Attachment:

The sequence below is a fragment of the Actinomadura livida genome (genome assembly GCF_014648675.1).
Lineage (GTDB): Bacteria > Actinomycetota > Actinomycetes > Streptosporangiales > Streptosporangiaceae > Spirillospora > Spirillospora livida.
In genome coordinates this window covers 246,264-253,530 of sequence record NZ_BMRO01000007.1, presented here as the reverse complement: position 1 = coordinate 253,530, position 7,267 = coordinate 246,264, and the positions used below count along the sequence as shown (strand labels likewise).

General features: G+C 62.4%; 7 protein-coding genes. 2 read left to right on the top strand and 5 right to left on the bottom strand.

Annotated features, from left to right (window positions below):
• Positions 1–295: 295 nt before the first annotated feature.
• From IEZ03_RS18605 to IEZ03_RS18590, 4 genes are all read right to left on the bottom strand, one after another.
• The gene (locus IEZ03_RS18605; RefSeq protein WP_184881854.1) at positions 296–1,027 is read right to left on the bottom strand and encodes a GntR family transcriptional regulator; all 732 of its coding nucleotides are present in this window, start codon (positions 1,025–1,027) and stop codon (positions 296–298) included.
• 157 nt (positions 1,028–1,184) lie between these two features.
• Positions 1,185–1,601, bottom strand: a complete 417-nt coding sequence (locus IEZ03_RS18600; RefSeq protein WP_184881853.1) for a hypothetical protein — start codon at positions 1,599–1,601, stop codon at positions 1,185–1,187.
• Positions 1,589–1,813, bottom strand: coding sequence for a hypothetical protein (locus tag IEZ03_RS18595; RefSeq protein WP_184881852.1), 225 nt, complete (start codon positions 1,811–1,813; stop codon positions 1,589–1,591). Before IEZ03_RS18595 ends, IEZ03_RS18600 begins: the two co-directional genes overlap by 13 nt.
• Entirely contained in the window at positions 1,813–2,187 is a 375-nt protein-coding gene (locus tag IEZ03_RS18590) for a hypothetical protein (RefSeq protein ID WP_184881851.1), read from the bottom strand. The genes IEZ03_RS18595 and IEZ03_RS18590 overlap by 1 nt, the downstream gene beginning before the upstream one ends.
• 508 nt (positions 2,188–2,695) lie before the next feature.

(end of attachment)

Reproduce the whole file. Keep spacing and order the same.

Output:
The sequence below is a fragment of the Actinomadura livida genome (genome assembly GCF_014648675.1).
Lineage (GTDB): Bacteria > Actinomycetota > Actinomycetes > Streptosporangiales > Streptosporangiaceae > Spirillospora > Spirillospora livida.
In genome coordinates this window covers 246,264-253,530 of sequence record NZ_BMRO01000007.1, presented here as the reverse complement: position 1 = coordinate 253,530, position 7,267 = coordinate 246,264, and the positions used below count along the sequence as shown (strand labels likewise).

General features: G+C 62.4%; 7 protein-coding genes. 2 read left to right on the top strand and 5 right to left on the bottom strand.

Annotated features, from left to right (window positions below):
• Positions 1–295: 295 nt before the first annotated feature.
• From IEZ03_RS18605 to IEZ03_RS18590, 4 genes are all read right to left on the bottom strand, one after another.
• The gene (locus IEZ03_RS18605; RefSeq protein WP_184881854.1) at positions 296–1,027 is read right to left on the bottom strand and encodes a GntR family transcriptional regulator; all 732 of its coding nucleotides are present in this window, start codon (positions 1,025–1,027) and stop codon (positions 296–298) included.
• 157 nt (positions 1,028–1,184) lie between these two features.
• Positions 1,185–1,601, bottom strand: a complete 417-nt coding sequence (locus IEZ03_RS18600; RefSeq protein WP_184881853.1) for a hypothetical protein — start codon at positions 1,599–1,601, stop codon at positions 1,185–1,187.
• Positions 1,589–1,813, bottom strand: coding sequence for a hypothetical protein (locus tag IEZ03_RS18595; RefSeq protein WP_184881852.1), 225 nt, complete (start codon positions 1,811–1,813; stop codon positions 1,589–1,591). Before IEZ03_RS18595 ends, IEZ03_RS18600 begins: the two co-directional genes overlap by 13 nt.
• Entirely contained in the window at positions 1,813–2,187 is a 375-nt protein-coding gene (locus tag IEZ03_RS18590) for a hypothetical protein (RefSeq protein ID WP_184881851.1), read from the bottom strand. The genes IEZ03_RS18595 and IEZ03_RS18590 overlap by 1 nt, the downstream gene beginning before the upstream one ends.
• 508 nt (positions 2,188–2,695) lie before the next feature.